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Wednesday, July 27, 2011


Photo by: Diane 2006
 L. Catania siliqua, Ar. al jarröda, Fr. caroubier commun, Eng. carob, carob bean, carob tree, St.John’s bread. It is known that this tree is a native the eastern Mediterranean. It is claimed to be Moroccan, but also it could be a native of Spain, as it has grown on the peninsula from time immemorial. It is common on the coast in the provinces of Alicante, Valencia, Tarragona, Barcelona and Gerona. The bark is an astringent. The tree bears red flowers followed by flat leathery horn shaped pods, 3-12” long containing hard brown seeds embedded in sweet edible pulp. The seeds, equal in size, were used as weights from which "carat" is derived. This fruit is consumed for its laxative effect. Dioscorides recommended it for this. Actually, the seeds produce an abundance of mucilage, a gum used as a laxative in pharmaceutical preparations and as an adhesive. It is mentioned in Matthew 3:4 and Mark 1:6 of the Bible, which relates that John the Baptist subsisted on the pods while in the wilderness (therefore the flour is called “St .John’s bread”). Carob trees were growing on the banks of the Jordan River. Christians traditionally make the bread on June 24th, the saint's birthday. Muslims drink the juice from the fruit during Ramadan and Jews eat the fruit on Tu Bishval, the New Year for Trees. In the Middle Ages it came to be synonymous with protection and health. Formerly, it was laid out in lines to catch birds. Today it is a substitute for chocolate. See yero. [ES: Herbs. Oct 8, 02; and Gázquez. Cocina. 2002:248]

Carob Cake Mini Muffins 
Photo by: Ciao Hound



3 eggs
1  banana, mashed
½ c. butter, softened
1 ¼  c. milk
2 tsp. vanilla
1 ½  c. flour
¾  c. carob powder
2 tsp. baking powder
1 tsp. baking soda
1 c. chopped walnuts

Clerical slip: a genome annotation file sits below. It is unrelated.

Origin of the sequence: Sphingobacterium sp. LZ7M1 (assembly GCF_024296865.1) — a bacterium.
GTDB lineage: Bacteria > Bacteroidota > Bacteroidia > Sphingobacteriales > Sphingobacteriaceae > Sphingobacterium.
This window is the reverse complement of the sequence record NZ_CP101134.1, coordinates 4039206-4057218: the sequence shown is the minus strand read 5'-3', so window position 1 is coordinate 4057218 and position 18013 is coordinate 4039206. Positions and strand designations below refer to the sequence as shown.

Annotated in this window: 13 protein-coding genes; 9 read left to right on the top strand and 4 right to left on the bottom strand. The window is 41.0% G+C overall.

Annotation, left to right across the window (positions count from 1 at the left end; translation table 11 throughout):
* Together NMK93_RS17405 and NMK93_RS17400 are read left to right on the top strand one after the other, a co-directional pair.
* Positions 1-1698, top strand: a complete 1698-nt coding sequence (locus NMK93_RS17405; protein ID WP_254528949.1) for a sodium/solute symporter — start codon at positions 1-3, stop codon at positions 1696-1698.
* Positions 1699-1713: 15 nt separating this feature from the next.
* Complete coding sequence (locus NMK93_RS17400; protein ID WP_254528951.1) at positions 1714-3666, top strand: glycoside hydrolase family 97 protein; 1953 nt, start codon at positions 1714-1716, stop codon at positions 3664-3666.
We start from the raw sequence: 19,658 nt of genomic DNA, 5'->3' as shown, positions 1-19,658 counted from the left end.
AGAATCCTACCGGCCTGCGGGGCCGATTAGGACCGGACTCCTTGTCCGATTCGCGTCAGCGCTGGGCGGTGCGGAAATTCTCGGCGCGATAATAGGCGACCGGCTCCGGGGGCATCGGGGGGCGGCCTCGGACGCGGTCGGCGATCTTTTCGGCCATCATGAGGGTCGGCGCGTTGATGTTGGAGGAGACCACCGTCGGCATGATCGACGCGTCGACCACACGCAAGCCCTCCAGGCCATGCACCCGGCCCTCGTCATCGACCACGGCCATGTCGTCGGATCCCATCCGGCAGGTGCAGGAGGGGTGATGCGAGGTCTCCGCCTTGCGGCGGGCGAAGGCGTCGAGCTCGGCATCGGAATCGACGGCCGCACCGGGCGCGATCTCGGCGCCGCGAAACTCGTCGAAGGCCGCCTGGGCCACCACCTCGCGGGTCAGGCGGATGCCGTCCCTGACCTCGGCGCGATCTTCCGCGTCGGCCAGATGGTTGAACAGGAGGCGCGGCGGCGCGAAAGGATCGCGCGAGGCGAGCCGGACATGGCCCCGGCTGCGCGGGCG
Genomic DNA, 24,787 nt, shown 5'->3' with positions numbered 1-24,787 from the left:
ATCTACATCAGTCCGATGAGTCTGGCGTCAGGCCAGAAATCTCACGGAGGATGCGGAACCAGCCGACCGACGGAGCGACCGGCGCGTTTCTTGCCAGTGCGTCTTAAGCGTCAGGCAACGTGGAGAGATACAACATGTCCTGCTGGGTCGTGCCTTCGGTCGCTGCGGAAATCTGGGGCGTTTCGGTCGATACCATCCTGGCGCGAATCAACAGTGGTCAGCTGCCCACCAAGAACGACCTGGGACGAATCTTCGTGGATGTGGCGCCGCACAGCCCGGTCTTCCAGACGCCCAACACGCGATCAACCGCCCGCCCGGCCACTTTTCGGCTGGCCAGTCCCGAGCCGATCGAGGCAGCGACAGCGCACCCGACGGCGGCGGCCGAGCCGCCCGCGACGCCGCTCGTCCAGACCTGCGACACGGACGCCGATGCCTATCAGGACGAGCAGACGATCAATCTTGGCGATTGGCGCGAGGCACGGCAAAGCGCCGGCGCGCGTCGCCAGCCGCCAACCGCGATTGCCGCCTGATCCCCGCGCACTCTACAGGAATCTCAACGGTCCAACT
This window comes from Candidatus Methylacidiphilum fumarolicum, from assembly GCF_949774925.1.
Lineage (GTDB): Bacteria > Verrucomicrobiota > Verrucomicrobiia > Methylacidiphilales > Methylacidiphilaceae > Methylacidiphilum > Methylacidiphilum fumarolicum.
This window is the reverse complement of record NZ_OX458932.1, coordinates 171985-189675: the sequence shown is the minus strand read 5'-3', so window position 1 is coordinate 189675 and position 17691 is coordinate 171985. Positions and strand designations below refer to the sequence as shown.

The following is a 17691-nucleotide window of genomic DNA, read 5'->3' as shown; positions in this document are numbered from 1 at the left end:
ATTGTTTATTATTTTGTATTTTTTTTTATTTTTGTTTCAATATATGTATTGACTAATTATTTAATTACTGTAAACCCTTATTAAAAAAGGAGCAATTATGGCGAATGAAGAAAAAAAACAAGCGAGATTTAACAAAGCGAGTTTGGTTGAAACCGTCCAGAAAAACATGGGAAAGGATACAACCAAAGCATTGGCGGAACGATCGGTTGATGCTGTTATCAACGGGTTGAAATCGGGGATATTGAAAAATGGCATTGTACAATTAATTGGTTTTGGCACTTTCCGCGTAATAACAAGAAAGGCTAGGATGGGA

Preheat oven to 250º F

Beat eggs until very foamy. Add mashed banana, soft butter and milk. Continue beating until creamy. Add vanilla, flour, carob powder, baking powder and baking soda. Beat well. Stir in walnuts

Spread batter evenly in a greased and floured 9 x 13 inch pan. Bake at 350 degrees for 20-25 minutes or until a knife inserted comes out clean. Cool.


  1. He oído decir que en época de hambre en España(guerra y posguerra por ejemplo) la gente comía algarrobas. También me suena que Pizarro y algún otro conquistador, cuando estaban en Extremadura muertos de hambre, las comían (y bellotas, con las que por cierto también se hacía una harina). Otra cosa que se comía era la harina de ALMORTAS, como vas por la A seguramente saldrá.

  2. During famines in Spain (war and post-wars for example) people ate carob beans. Also I think Pizarro and some other conquistador, while living in Estremadura (Spain) dying of hunger, ate them (and acorns which they made into flour). Also they ate vetch which will be posted soon.

  3. History is man scratching the earth to survive. Sadly, carob beans, acorns, vetch and almost anything produced by the earth has been used for survival.

  4. Sadly... or fortunately (let's think there should have not been even these things!). Man can also learn from the past to recycle some forgotten vegetables and animals, not just for snobism but for their nutritional potential. At Madrid there is actually an insect cooking festival. Though personally I prefer carob and acorns...

  5. Carob is no the easiest thing to find on the market. Also, some people are grossed out with it. Either was a common substitute is bitter chocolate powder.